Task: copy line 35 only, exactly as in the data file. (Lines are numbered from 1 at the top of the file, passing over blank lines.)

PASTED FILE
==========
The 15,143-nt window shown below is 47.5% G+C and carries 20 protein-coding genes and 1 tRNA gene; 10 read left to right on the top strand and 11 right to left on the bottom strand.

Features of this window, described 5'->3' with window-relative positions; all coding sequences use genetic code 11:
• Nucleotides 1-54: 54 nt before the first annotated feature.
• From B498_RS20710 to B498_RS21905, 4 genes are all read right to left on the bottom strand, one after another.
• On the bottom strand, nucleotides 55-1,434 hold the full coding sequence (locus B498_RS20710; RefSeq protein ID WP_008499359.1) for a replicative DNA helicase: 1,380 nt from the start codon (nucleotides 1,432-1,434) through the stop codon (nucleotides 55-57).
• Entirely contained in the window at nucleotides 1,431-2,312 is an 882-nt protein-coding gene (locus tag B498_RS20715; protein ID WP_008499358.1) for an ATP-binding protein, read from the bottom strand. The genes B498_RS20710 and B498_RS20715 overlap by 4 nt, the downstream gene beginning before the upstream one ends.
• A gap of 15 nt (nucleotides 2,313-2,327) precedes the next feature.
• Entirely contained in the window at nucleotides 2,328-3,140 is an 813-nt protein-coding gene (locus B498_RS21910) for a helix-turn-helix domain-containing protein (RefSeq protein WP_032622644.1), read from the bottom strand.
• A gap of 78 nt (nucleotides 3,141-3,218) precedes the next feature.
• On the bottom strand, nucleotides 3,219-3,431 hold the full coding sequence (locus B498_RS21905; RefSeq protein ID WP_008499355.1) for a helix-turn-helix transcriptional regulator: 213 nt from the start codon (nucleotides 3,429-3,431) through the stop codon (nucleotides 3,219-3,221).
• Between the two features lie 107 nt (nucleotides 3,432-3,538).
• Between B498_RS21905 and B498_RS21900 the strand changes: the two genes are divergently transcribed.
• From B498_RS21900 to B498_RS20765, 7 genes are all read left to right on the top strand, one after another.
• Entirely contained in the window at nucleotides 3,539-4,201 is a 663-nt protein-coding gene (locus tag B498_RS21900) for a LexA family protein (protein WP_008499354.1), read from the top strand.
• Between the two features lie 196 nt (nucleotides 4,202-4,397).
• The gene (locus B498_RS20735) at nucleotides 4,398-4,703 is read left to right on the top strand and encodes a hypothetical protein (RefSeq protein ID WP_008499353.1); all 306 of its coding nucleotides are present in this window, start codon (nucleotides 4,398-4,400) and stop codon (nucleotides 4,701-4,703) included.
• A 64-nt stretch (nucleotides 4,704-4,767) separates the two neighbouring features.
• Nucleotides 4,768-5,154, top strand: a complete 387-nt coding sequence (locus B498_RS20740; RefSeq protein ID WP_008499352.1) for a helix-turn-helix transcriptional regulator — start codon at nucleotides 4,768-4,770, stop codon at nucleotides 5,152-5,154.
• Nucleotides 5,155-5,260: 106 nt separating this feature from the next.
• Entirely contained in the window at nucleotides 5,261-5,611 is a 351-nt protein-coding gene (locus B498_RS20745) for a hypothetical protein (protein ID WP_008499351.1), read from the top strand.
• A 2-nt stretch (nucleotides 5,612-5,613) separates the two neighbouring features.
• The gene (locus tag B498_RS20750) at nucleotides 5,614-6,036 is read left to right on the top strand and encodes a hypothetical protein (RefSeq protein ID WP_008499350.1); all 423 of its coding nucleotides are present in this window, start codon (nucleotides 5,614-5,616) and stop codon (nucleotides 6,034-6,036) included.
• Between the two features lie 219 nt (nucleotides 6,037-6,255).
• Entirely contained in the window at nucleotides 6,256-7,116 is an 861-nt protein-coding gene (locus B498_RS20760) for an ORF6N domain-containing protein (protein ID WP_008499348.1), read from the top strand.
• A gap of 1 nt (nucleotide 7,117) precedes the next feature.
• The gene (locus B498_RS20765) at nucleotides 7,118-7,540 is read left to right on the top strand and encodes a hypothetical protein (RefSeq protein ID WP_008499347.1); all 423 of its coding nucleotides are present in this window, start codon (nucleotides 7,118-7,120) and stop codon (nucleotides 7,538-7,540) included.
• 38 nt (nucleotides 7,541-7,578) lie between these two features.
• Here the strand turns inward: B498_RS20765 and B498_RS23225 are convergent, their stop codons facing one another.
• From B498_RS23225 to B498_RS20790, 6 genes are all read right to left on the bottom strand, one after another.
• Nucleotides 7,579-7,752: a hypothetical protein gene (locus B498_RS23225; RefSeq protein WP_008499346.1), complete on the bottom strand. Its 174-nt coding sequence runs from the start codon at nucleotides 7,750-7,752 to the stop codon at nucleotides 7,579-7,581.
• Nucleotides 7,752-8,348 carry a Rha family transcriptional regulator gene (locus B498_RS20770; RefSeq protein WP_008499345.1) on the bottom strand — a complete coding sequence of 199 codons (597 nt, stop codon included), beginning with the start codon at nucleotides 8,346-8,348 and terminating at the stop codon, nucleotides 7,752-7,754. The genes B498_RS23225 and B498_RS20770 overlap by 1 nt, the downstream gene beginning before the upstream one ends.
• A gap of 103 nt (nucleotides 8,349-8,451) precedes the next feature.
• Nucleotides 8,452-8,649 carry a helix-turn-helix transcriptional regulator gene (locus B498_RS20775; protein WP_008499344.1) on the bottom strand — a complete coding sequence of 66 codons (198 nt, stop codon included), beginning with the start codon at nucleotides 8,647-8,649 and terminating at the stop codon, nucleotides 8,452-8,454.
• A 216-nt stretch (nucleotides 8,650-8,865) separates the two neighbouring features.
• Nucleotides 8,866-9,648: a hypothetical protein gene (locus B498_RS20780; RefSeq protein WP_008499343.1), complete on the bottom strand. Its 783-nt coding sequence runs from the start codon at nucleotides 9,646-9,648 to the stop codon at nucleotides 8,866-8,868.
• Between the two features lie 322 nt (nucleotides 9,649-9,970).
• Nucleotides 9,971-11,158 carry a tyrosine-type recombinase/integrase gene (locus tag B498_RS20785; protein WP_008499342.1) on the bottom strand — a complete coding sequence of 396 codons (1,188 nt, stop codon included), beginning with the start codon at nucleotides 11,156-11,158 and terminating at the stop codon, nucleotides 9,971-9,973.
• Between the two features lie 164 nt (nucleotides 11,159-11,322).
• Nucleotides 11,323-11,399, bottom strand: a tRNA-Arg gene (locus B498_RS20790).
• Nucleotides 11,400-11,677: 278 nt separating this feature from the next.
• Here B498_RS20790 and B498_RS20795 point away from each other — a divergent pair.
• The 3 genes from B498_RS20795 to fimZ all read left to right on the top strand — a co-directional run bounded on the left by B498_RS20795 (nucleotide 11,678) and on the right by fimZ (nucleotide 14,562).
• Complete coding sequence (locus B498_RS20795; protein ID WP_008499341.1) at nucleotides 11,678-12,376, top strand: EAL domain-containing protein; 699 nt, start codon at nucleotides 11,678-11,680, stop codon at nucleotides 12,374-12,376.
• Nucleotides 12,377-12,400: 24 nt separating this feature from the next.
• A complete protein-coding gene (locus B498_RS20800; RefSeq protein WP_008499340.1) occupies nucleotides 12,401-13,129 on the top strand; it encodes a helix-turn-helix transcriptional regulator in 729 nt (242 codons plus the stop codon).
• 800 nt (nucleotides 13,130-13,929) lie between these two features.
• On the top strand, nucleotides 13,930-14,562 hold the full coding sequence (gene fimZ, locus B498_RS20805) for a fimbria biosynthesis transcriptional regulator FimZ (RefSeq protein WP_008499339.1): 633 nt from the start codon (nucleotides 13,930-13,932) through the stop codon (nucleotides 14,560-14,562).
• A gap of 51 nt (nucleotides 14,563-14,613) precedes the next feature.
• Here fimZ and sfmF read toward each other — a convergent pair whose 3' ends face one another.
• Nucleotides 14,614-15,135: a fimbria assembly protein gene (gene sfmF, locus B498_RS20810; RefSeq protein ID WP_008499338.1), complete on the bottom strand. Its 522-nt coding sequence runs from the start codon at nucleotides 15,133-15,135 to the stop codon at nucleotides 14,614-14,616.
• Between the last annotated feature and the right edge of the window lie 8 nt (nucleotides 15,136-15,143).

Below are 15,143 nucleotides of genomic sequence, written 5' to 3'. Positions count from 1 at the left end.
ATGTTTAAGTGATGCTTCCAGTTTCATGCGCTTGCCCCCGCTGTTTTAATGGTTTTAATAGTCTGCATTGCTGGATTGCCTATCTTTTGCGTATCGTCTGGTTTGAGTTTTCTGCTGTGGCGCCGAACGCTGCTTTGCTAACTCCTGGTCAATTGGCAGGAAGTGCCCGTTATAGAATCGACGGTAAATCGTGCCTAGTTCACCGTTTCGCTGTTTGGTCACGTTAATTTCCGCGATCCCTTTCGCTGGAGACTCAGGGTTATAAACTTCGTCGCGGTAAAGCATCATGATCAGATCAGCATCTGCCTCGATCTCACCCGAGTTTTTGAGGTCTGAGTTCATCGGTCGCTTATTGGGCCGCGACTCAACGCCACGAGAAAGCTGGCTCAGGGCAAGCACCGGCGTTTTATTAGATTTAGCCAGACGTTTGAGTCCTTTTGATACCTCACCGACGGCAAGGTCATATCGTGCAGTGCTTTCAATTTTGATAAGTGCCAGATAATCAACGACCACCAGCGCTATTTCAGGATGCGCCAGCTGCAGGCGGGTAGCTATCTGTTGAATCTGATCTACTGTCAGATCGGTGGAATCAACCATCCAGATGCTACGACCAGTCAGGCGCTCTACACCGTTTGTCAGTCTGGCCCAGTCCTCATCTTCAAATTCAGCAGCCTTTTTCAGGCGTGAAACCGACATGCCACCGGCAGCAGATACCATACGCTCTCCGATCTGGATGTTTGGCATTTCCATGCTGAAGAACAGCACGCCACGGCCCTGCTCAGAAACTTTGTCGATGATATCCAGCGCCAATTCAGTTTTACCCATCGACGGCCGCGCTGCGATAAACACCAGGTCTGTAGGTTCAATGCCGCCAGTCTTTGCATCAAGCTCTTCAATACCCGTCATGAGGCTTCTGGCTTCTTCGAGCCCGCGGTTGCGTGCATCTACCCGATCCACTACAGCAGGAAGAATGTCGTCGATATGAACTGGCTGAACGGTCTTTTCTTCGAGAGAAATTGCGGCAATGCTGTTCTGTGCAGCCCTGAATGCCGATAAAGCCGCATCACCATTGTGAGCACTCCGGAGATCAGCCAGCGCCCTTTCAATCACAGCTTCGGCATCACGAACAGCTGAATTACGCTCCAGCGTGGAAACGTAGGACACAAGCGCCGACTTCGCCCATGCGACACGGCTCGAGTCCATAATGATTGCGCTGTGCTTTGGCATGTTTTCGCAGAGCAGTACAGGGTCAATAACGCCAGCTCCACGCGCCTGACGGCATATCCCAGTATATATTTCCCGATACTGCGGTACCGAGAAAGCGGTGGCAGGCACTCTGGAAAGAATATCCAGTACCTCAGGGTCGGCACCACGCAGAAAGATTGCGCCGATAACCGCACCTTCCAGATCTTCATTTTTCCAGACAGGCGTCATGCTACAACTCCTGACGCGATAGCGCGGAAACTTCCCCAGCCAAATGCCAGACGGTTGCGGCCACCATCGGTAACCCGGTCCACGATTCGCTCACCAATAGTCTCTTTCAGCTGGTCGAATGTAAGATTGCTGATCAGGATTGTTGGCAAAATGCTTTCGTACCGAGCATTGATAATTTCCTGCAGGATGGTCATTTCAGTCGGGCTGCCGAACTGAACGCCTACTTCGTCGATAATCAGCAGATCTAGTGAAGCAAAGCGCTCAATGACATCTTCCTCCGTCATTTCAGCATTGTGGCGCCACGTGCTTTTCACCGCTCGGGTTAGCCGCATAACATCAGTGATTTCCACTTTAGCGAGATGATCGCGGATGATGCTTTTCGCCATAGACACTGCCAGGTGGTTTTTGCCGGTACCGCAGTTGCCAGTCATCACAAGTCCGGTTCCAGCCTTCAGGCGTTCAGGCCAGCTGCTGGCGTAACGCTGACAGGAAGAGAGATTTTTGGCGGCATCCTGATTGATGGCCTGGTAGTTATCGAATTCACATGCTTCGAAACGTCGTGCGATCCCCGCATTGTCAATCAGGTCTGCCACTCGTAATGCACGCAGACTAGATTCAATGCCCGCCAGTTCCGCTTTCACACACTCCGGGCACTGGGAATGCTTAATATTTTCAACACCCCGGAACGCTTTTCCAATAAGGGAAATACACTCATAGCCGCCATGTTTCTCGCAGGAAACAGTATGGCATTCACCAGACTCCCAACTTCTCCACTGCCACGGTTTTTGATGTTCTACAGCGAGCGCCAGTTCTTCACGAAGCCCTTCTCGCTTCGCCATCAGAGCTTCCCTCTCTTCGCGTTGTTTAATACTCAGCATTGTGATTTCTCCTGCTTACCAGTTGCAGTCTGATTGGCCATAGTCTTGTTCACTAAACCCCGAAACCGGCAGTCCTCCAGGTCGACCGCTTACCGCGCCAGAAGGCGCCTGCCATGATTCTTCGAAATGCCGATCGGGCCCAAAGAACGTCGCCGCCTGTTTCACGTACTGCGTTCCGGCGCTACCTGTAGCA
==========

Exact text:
• Nucleotides 8,866-9,648: a hypothetical protein gene (locus B498_RS20780; RefSeq protein WP_008499343.1), complete on the bottom strand. Its 783-nt coding sequence runs from the start codon at nucleotides 9,646-9,648 to the stop codon at nucleotides 8,866-8,868.